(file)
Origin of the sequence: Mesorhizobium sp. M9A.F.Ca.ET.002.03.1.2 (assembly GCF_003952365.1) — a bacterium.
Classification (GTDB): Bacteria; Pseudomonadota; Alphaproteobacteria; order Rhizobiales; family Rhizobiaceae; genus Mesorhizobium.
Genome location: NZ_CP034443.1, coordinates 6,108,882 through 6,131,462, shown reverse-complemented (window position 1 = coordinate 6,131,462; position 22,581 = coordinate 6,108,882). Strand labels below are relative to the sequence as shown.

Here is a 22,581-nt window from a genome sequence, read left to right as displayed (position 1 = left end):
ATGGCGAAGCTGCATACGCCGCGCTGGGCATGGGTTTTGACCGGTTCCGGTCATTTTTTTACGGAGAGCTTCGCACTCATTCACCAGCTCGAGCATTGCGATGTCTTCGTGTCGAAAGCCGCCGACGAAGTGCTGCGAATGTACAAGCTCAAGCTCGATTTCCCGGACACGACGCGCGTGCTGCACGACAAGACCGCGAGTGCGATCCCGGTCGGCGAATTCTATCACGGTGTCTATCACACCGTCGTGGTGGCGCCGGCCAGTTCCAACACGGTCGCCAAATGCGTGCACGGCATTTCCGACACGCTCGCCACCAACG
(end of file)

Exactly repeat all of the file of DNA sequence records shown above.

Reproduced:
Origin of the sequence: Mesorhizobium sp. M9A.F.Ca.ET.002.03.1.2 (assembly GCF_003952365.1) — a bacterium.
Classification (GTDB): Bacteria; Pseudomonadota; Alphaproteobacteria; order Rhizobiales; family Rhizobiaceae; genus Mesorhizobium.
Genome location: NZ_CP034443.1, coordinates 6,108,882 through 6,131,462, shown reverse-complemented (window position 1 = coordinate 6,131,462; position 22,581 = coordinate 6,108,882). Strand labels below are relative to the sequence as shown.

Here is a 22,581-nt window from a genome sequence, read left to right as displayed (position 1 = left end):
ATGGCGAAGCTGCATACGCCGCGCTGGGCATGGGTTTTGACCGGTTCCGGTCATTTTTTTACGGAGAGCTTCGCACTCATTCACCAGCTCGAGCATTGCGATGTCTTCGTGTCGAAAGCCGCCGACGAAGTGCTGCGAATGTACAAGCTCAAGCTCGATTTCCCGGACACGACGCGCGTGCTGCACGACAAGACCGCGAGTGCGATCCCGGTCGGCGAATTCTATCACGGTGTCTATCACACCGTCGTGGTGGCGCCGGCCAGTTCCAACACGGTCGCCAAATGCGTGCACGGCATTTCCGACACGCTCGCCACCAACG